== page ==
Two more candidates, including former state Rep. Allen Quist have announced they are entering the race for the soon-to-be-open 19A House seat being vacated by Terry Morrow.
Quist said he brings a wealth of experience to the post, and if elected he believes he can make an almost immediate difference in Minnesota government even though he would join the House part way through its 2013 session.
Because Quist served three terms in the Minnesota House in the 1980s, Quist would enter the Legislature with three terms of seniority. “Both experience and seniority are major factors in being effective,” Quist said.
Quist also said that his record of being bi-partisan is a significant asset in promoting good government. “Good legislation is almost always bipartisan,” he said. Quist was chief author of the bill that created what was then called Minnesota’s Department of Jobs and Training. Quist said he worked closely with then DFL Governor Rudy Perpich in drafting and passing that bill. Quist said the purpose of the bill was helping people become self-sufficient as opposed to keeping them on welfare.
Repeal of the controversial education policy known as the “Profile of Learning” was another of Quist’s accomplishments. Quist said he won the support of Education Minnesota in that successful repeal effort.
Quist said that protecting and promoting the interests of small business and agriculture are his primary legislative priorities. “Agriculture and small business are the economic mainstay of Southern Minnesota,” said Quist. “Whatever is good for agriculture and small business is good for everyone in this community,” Quist added.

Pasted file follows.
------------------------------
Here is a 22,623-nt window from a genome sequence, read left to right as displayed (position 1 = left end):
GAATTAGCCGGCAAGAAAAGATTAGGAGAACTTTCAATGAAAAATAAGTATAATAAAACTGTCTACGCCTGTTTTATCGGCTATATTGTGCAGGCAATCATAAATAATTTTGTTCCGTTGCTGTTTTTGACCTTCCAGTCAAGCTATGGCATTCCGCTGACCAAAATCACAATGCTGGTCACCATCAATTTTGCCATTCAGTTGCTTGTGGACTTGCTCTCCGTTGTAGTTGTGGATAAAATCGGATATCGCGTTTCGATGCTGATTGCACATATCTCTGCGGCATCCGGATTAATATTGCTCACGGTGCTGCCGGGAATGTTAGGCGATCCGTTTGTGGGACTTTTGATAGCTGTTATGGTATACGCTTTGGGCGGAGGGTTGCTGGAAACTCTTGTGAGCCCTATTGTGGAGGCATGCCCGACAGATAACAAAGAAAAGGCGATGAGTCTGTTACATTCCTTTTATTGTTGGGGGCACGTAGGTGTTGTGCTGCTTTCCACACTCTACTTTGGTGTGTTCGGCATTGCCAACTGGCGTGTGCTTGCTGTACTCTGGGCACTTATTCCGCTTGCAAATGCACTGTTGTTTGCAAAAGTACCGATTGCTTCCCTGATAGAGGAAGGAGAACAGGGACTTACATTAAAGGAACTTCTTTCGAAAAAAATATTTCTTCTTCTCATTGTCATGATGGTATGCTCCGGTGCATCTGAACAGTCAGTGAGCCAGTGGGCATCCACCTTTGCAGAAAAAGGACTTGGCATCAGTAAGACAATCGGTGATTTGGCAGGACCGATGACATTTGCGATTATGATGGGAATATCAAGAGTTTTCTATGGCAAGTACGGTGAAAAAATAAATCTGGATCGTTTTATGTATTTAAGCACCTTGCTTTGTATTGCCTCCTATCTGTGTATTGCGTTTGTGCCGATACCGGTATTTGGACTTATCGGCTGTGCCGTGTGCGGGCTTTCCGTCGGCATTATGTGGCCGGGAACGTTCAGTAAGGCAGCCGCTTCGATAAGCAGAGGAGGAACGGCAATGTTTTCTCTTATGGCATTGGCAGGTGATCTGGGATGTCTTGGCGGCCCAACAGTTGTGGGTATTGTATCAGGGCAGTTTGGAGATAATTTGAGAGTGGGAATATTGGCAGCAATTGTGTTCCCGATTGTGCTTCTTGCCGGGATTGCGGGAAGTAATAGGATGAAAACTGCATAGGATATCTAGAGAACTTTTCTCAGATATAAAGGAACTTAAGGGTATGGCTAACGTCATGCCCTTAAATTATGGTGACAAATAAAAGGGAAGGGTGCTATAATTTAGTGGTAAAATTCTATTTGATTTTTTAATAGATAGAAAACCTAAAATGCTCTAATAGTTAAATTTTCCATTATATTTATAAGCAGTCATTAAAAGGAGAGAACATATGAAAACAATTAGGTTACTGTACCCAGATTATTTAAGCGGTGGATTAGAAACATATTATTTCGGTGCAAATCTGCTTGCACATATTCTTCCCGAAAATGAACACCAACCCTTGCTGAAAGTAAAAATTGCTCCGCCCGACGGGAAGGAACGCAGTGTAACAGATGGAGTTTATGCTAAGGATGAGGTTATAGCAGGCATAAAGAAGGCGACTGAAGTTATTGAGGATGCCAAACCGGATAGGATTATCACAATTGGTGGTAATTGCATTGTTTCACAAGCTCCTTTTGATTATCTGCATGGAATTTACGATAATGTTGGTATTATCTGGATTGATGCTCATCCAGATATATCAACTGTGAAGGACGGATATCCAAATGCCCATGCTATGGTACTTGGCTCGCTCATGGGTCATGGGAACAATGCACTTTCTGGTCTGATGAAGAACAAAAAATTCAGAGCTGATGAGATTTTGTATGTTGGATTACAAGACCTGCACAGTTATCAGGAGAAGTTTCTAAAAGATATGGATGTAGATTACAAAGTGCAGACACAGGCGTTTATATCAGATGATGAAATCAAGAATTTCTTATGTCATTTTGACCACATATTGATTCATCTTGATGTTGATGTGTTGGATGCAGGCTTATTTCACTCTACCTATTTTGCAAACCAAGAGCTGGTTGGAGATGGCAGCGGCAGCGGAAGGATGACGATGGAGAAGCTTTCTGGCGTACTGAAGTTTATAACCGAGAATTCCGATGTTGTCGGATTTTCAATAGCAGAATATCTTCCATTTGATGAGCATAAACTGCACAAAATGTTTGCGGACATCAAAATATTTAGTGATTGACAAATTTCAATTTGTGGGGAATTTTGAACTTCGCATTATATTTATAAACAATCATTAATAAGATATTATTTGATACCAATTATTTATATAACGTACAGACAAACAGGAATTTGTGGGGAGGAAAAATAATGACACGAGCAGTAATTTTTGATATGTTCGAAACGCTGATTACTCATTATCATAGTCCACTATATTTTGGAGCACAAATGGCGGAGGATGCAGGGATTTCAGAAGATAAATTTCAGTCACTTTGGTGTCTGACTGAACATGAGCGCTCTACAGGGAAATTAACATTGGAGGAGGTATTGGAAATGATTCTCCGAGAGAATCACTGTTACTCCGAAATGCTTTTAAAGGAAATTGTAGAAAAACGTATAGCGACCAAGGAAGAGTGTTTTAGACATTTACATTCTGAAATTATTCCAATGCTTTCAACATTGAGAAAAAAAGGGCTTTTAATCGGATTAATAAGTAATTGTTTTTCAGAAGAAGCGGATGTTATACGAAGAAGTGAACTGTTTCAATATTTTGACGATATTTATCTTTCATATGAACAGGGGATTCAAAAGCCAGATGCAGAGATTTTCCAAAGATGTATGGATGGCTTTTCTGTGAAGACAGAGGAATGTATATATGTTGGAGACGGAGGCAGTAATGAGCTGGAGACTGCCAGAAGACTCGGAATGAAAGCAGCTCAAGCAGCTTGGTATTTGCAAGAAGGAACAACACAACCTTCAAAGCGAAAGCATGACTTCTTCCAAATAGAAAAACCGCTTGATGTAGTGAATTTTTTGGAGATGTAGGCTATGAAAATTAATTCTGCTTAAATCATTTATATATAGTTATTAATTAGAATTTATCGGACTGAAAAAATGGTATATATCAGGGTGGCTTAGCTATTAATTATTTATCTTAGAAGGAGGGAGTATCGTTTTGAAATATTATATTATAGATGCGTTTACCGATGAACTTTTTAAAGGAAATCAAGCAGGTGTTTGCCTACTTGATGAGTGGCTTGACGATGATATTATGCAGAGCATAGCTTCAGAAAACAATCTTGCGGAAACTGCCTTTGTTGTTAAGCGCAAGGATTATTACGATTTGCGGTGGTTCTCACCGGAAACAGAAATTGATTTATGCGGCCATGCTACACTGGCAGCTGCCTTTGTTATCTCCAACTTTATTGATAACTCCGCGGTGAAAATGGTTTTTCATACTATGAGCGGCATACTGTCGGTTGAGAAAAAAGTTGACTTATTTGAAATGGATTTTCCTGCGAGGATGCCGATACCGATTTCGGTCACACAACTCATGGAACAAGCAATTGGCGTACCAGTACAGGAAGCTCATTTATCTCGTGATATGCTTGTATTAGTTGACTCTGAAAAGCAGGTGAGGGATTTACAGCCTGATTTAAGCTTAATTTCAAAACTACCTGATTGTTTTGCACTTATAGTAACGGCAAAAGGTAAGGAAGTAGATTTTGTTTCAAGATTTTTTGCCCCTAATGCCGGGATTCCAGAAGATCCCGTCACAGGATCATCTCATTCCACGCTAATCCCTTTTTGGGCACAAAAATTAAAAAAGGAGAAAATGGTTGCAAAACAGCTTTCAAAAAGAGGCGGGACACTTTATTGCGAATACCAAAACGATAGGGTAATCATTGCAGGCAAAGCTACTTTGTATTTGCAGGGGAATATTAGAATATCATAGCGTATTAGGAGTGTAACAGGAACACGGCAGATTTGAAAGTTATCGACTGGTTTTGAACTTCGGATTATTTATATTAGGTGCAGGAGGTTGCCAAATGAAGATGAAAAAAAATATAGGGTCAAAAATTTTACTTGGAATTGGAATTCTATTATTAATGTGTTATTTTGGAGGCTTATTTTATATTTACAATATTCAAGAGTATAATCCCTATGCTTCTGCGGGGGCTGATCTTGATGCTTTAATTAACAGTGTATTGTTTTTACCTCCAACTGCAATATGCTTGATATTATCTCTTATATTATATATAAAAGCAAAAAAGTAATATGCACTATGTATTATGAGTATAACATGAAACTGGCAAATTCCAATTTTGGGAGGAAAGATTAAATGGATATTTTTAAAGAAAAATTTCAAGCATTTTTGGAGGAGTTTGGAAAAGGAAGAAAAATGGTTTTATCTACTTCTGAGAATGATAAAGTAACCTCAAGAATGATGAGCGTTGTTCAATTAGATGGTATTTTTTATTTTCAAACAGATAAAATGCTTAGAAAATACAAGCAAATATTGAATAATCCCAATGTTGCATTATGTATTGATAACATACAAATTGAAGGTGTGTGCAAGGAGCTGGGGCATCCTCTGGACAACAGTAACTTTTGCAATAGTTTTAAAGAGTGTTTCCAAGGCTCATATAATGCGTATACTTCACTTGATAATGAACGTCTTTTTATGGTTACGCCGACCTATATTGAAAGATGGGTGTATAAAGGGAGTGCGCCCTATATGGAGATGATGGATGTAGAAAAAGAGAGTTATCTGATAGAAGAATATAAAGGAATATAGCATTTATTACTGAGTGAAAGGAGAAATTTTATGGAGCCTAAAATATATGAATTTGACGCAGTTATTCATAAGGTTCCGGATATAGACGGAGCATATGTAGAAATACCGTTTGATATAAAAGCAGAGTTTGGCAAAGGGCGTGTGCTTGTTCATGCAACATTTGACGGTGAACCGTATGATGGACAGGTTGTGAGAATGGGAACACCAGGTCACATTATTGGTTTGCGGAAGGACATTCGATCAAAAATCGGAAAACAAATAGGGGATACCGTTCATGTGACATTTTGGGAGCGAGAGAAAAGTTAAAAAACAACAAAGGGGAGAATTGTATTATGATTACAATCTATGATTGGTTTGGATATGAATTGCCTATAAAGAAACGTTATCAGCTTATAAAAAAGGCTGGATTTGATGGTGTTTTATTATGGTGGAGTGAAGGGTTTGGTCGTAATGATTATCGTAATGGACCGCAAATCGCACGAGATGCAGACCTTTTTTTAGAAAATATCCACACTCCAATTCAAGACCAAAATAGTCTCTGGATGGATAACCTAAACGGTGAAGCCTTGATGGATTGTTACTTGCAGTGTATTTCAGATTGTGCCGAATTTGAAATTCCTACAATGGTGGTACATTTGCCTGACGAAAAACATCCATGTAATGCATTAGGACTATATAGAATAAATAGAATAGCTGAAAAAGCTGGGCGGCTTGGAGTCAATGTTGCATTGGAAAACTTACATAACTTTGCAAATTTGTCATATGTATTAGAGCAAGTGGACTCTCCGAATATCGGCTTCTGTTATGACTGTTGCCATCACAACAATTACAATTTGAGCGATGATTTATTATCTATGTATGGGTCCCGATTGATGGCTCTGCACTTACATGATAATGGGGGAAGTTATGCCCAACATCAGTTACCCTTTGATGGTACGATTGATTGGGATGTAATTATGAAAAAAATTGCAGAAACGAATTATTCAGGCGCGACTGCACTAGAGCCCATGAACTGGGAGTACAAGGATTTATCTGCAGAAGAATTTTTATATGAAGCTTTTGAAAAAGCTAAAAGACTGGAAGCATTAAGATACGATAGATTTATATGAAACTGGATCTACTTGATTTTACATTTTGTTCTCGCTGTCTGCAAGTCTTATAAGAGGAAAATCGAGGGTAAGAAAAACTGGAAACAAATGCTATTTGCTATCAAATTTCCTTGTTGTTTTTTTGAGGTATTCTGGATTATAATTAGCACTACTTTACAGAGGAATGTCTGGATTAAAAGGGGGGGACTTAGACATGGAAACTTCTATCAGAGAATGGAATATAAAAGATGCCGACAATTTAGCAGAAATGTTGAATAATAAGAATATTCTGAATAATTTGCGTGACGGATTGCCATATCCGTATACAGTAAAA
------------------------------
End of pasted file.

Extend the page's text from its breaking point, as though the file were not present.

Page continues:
Other concerns of Quist include education—where Quist wants to ensure that the new education standards are academic and non-political, and welfare policy—where Quist will work to promote a system that is sustainable and properly administered.
Quist said his bottom line is having government work the way it is supposed to. “My bottom line is I am a good government guy,” said Quist. “My goal will be to have state government function as well as possible for the best interests of St. Peter, Mankato and the surrounding community,” he said.
DFL jumps in
Clark Johnson, longtime resident of lower North Mankato, announced Thursday that he is seeking DFL endorsement for the seat.
Johnson explained that he is running because “Minnesota needs to create a long term, stable approach to the budget. We have had enough of the gimmicks, borrowing from school districts and pushing the burden on property taxes. I want to work as part of the DFL majority in the legislature and with the Governor to develop a rational, measured, sound, forward-thinking solution to the budget instability that we have experienced for a long time.”
Johnson has worked at Minnesota State University, Mankato for 27 years. He coordinates academic advising for about 2,200 undergraduate students in the College of Social and Behavioral Sciences. He also coordinates the preparation of future secondary social studies teachers.
Whoever wins the race will enter the Legislature after it has convened and will need to be a quick study to begin representing the citizens of District 19A from the start. Johnson stressed the value of his past experience in politics having worked as a Legislative Assistant for a U.S. Senator, served multiple terms on the government relations committee for his union and being active in the DFL for more than 30 years.
“I am a hard worker and I am a natural optimist. I believe that we can create opportunity for all in this society and that state government has a role to help assure that everyone has access to high quality public education, owning a home, and working at a job that can support a family,” Johnson said.
Johnson is married to April Moen Johnson, a social worker at Waseca Junior and Senior High School. They have two adult daughters.
Reach Regional Managing Editor Suzanne Rook at 507-931-8567. Follow her on Twitter @rooksuzy